The third quarter saw revenues grow 2% on a constant exchange rate (CER) basis, hitting £7.8bn. Adjusted operating profits rose 5%, to £2.5bn, with reported profits of £1.9bn, up 27%.
The shares were broadly flat following the announcement.
After the half year saw GSK's new CEO announce sweeping disposals and plans for £1bn of cost savings, results are little more relaxed this time round.
Planned cost savings are underway, and initial signs are good. The savings are being channelled back into R&D across the new target therapy areas - Respiratory, HIV/infectious diseases, Oncology and Immuno-inflammation. Given that GSK's recent batch of "new" products now account for 22% of revenues and are growing rapidly you can see the attraction.
The steady decline in revenues from Advair, the blockbuster respiratory drug, has been painful. Rivals have yet to get a generic version to market in the US, so there's more pain to come before that process is over.
However, the varied portfolio has been delivering broad-based growth in recent quarters. In particular the increasing contributions from the Consumer Healthcare and Vaccines divisions (now over 40% of group sales combined), should reduce reliance on blockbuster drugs and strained Western healthcare budgets.
It's a sensible strategy and the recurring revenues should help support the dividend. The shares currently offer a prospective yield of 5.4%.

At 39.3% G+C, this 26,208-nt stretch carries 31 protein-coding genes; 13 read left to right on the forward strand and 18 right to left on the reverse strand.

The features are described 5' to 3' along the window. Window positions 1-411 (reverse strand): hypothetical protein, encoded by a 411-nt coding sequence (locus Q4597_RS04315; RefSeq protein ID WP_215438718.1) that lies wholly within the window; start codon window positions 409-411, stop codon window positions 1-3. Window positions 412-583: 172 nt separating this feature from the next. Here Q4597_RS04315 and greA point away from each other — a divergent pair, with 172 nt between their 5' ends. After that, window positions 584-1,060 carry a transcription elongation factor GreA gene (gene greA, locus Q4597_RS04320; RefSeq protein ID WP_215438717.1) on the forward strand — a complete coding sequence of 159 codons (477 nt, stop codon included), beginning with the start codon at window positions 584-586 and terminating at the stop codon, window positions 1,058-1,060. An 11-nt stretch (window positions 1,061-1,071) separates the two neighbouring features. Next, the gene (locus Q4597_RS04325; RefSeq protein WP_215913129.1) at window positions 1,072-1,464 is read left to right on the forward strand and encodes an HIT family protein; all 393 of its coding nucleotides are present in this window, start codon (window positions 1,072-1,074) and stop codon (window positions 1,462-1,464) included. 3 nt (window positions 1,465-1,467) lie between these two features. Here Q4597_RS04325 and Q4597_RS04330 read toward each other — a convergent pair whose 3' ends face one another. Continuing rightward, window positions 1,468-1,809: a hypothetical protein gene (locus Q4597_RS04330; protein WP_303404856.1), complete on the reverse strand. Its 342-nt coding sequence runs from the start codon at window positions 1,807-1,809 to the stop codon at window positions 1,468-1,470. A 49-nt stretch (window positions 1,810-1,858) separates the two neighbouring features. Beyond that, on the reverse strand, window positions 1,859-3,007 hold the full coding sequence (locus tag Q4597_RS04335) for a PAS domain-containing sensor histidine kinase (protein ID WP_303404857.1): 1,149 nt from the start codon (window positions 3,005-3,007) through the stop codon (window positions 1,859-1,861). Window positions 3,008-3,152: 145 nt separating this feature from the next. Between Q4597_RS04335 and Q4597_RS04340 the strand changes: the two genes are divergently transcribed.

Despite Ms Walmsley's shake-up, 2020 earnings targets remain unchanged and the focus is firmly on improving free cash flow. Given the recent problems GSK has had in that area, this is very welcome. Free cash was less than 40 % of core operating profits last year and didn't even come close to covering the dividend expense.
GSK has some way to go before it's fully out of the woods, but early signs suggest the new CEO is willing to make the tough decisions when required.
Third quarter results (CER)
Revenue growth was driven by steady Pharmaceuticals and Consumer Healthcare performances, with Vaccines flat year-on-year.
The group demonstrated good cost control, with Selling, General and Administration expenses falling 2%, as well as benefiting from increased scale. However, research and development spending increased 11% to £1bn. Overall adjusted operating margin improved by one percentage point to 31.5%.
Revenues rose 2% in the Pharma division to £4.2bn. New respiratory products more than offset declines in Seretide/Advair, while HIV products also performed well, growing 13%.
Consumer Healthcare saw revenues climb 2% to £2bn, driven by the Pain and Oral health categories. This was partly offset by the disposal of the Nigerian beverages business and the implementation of a new tax regime in India. Senosdyne delivered a particularly notable performance with sales rising 11%.
Revenues were flat in Vaccines at £1.7bn. This follows a reversal of beneficial Emerging Markets shipment phasing seen earlier in the year, and competition in the older Infanrix and Pediarix products. Meningitis vaccines continue to perform strongly, with sales up 25%.
Total new product sales across all categories are up 40% on the previous year at £1.7bn, while the pipeline continues to make progress. Shingles vaccine Shingrix has recently received regulatory approval in the US and Canada, as has COPD treatment Trelegy Ellipta.
The group announced a 19p dividend for the quarter, and continues expect a payment of 80p across the year as a whole. Net debt of £14.2bn is 3% lower than last year.
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